What happens if we move away from the center? Viewed from the inertial frame, our speed increases … we accelerate tangentially. According to F=ma the floor must exert a tangential force to speed us up. If we are walking upright, we must not only lean backwards (toward the rotating floor’s center) to counterpoise the centrifugal force, but we must also lean to one side to counterpoise the new Coriolis force.

Like the centrifugal force, the Coriolis force depends on our mass. But it also depends on our distance from the center and the rate at which we walk away from the center. The faster we walk, the greater the force seems to be.

These fictitious forces … these forces that must be invoked if we wish to apply Newton’s second law in non-inertial frames … are of course nothing new. They aren’t real forces, and the physics can in theory always be understood in terms of real forces when things are viewed from an inertial frame. But sometimes it is mathematically more convenient to work out of a non-inertial frame. And it is the fictitious forces that make it possible to use Newton’s laws in these non-inertial frames.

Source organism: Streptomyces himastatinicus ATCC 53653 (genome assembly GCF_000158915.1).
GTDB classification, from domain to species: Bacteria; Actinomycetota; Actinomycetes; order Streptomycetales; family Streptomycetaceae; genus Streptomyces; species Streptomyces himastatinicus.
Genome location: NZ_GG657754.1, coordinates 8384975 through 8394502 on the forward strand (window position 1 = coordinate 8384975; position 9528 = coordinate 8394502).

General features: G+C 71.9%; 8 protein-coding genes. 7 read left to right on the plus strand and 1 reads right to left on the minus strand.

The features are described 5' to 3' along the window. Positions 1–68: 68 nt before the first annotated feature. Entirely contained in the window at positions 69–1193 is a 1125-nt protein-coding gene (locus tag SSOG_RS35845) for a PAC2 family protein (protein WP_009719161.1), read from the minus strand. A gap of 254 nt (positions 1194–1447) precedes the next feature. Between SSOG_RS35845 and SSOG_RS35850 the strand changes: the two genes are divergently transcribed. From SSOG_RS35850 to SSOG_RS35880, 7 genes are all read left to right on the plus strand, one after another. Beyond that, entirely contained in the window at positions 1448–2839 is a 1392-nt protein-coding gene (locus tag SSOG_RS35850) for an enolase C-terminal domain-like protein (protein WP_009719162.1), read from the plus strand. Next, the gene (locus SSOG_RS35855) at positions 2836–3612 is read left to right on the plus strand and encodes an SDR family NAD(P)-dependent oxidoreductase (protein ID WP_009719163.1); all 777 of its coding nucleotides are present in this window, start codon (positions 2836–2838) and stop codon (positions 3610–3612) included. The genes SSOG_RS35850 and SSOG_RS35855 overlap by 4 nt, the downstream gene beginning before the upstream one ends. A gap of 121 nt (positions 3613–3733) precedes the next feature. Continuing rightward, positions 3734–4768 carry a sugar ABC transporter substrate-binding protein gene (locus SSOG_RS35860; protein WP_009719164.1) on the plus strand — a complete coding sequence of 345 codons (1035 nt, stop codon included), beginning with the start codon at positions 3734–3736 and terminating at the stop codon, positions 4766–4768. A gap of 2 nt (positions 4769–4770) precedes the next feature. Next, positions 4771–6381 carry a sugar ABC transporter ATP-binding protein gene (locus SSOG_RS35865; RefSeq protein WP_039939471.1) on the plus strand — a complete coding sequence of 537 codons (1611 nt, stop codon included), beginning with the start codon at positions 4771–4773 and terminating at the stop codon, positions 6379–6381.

It is of historic interest that Mach was dissatisfied with the concept of fictitious forces. He suggested that the centrifugal and Coriolis forces can be thought of as real forces, attributable to "the rest of the Universe." That is, Mach suggested that if the entire universe revolved around an axis fixed in an inertial frame, then any particle at rest in that frame would experience a gravitational force radially outward. And if the particle moved it might also experience a force at right angles to its velocity. In effect Mach was saying that any frame of reference can serve as an inertial frame. It was an idea that would be further developed by Einstein in his General Theory of Relativity.

Chapter 13. Spaces.